E Are there certain projects that this kind of system favors?
Our system is designed to cater for large-scale projects. The smallest project is 50,000 square meters of built up area, up to 10 million square meters per annum per market. That requires a lot of mobilization, manpower and preparation. We eliminate the margin of human error by providing [specialized molding] equipment.
E What kind of cost savings are we talking about?
On average, on anything from 5,000 square meters upwards, if design and value engineering is done properly, you should come up with 5 to 10percent cost savings on the building. You can have access to the building within six months instead of it taking two to three years to complete. So for a commercial building, it means you have started earning money two years ahead of a conventional program, plus you have saved at least 15 percent on your holding cost.
Your construction method provides thermal insulation – is that relevant in the Middle East?
Thermal insulation is becoming a must. It applies for cold and hot weather. The cost to apply the thermal insulation, in our system, is absorbed into the construction cost, while you still save 5 to 10 percent on construction cost. On a 100,000 square meter [project], your savings can vary10 to 30 percent on the whole building, compared to conventional methods. We have proven studies that say, if you have external thermal insulation and combine it with an outer coating of [ultraviolet and infrared] reflector paint, you can save on 50 to 70 percent of air conditioner usage in Gulf countries. In Lebanon, you would hardly ever have to use AC if this was applied.
E Is green construction a growing trend in the Middle East?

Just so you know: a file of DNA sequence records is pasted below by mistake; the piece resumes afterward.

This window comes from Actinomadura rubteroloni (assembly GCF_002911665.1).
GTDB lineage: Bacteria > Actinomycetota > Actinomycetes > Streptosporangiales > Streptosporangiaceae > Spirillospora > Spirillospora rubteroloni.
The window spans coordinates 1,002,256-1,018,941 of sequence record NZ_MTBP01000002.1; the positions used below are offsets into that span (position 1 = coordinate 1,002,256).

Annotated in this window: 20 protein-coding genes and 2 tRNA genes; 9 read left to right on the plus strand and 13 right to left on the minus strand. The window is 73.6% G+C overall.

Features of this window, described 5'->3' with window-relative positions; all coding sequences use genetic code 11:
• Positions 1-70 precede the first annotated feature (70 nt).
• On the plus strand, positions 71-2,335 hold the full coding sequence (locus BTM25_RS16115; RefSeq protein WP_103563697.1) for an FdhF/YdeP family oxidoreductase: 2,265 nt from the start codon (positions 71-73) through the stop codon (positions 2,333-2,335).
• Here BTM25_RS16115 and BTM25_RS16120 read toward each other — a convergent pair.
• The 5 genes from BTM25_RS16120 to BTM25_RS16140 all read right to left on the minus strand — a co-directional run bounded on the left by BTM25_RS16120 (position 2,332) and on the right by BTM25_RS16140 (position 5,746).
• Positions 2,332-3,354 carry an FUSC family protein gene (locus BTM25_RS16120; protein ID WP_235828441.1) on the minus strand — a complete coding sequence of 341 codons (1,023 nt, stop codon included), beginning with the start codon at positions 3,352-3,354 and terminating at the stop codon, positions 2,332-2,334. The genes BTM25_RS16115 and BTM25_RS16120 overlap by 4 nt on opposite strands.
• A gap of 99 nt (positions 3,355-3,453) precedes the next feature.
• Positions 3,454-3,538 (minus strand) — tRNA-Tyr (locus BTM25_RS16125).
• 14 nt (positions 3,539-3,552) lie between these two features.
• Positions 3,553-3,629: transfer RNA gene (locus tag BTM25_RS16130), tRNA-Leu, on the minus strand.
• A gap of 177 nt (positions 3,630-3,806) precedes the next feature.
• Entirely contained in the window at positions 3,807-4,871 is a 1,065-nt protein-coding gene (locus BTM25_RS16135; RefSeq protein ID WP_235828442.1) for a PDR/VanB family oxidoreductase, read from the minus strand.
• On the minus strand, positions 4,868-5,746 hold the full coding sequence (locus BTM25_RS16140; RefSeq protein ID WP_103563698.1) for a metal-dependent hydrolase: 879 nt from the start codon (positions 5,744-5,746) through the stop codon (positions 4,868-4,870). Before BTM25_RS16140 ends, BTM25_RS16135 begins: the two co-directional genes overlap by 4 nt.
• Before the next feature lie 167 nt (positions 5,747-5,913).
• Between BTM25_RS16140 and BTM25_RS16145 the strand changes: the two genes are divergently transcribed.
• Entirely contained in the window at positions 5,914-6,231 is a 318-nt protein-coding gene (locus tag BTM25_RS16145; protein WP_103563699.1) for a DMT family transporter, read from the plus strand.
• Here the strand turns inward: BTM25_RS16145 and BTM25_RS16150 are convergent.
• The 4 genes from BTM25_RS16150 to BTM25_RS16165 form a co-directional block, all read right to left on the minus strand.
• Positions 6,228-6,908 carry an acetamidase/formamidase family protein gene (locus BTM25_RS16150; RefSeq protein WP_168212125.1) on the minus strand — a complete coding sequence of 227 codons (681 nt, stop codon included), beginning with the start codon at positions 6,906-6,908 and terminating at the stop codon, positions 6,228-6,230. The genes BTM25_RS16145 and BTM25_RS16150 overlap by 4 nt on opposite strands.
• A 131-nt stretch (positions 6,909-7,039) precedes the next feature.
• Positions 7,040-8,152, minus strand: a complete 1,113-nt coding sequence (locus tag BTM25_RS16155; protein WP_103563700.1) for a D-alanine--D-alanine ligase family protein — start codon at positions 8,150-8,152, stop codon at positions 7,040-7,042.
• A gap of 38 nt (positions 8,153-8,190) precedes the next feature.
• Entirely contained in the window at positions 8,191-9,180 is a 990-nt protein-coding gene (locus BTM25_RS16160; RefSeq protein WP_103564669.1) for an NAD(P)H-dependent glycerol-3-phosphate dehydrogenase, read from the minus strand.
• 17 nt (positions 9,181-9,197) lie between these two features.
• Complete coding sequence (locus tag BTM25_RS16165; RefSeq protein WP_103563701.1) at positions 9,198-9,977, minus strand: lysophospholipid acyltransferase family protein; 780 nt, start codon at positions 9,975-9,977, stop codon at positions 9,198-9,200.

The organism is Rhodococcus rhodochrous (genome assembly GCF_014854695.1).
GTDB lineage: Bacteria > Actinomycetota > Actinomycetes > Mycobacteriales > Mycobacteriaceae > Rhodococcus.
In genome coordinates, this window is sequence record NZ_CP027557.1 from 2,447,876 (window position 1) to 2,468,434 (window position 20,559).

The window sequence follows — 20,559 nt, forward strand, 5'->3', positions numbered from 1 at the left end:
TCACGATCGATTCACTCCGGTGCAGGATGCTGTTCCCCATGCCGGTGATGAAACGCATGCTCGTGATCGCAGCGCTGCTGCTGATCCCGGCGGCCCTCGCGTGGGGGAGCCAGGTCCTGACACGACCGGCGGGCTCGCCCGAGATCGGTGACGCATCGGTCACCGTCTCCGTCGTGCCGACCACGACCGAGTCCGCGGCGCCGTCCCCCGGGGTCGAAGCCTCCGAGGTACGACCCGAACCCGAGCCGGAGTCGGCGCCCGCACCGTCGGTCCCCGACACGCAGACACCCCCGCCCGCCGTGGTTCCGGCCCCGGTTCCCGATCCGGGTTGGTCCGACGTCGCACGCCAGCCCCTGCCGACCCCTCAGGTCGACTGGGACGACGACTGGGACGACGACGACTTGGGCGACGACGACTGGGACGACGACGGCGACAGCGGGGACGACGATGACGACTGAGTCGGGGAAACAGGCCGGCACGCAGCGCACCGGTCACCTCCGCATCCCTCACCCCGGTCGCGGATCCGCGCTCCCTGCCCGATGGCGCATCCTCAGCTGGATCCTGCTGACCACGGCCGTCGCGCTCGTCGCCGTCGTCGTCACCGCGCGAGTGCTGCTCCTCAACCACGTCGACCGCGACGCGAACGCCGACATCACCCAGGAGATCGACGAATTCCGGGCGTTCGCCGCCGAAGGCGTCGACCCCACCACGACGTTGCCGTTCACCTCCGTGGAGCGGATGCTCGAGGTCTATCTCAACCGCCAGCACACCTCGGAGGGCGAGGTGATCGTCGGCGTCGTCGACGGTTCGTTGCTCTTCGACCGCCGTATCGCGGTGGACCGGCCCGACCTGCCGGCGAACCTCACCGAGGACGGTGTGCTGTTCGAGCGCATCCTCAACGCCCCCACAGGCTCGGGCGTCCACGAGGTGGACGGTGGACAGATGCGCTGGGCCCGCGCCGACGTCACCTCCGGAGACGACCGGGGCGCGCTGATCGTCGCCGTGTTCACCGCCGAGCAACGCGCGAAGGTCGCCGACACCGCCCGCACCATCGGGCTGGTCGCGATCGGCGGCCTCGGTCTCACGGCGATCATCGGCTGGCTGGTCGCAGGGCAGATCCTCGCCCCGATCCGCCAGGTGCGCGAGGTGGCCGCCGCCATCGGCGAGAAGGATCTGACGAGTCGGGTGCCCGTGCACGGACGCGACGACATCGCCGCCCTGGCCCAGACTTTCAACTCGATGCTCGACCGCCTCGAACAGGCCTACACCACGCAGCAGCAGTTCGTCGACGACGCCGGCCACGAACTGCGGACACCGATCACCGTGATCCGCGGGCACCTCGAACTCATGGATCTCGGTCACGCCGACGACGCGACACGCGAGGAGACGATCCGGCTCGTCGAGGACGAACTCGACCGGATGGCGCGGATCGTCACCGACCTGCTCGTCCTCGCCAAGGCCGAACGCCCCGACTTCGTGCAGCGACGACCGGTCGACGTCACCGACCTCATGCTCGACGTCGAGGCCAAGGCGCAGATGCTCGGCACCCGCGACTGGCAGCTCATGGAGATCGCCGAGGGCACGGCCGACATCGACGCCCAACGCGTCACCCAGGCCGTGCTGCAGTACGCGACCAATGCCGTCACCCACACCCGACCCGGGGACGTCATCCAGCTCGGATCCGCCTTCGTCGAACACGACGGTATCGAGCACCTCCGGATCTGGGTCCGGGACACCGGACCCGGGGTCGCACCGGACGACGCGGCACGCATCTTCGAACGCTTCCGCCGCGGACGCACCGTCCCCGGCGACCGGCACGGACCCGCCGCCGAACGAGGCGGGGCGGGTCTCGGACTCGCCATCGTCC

Dubai and Abu Dhabi have LEED and Estidama certification [incentives]. [In Lebanon] it should be mandatory in order to obtain a construction permit. Why do we have Lebanese groups and consultants implementing green technology outside Lebanon but not in their home country? However, today they are starting to zone different areas of Lebanon. We are already saying you can’t cut trees or pollute in certain areas. This is much tougher than requesting certification of LEED.
E Do you predict labor and material costs will rise in the near future?
When demand eases, prices should drop, but labor costs haven’t dropped at all and in some areas [in the region] have increased. We do try to outsource most of our labor to third parties. We expect construction materials to always increase in price, but I don’t predict a rise in 2011.Hotspots like Saudi Arabia, Pakistan and India may drive up the cost of steel for neighboring countries. It was $1,700 per ton earlier this year and now it’s back to $2,700 per ton.
E What is the main concern for those working in Lebanon’s construction industry?
When it comes to the quality of construction and materials, it’s up to every developer but there aren’t high standards on all levels. Also, the [poor] infrastructure in Lebanon is far more challenging than in other countries in the region. No other country in the Middle East has the mountains, snow, sea and the natural resources. It’s important that the right construction methods are used to preserve this natural wealth.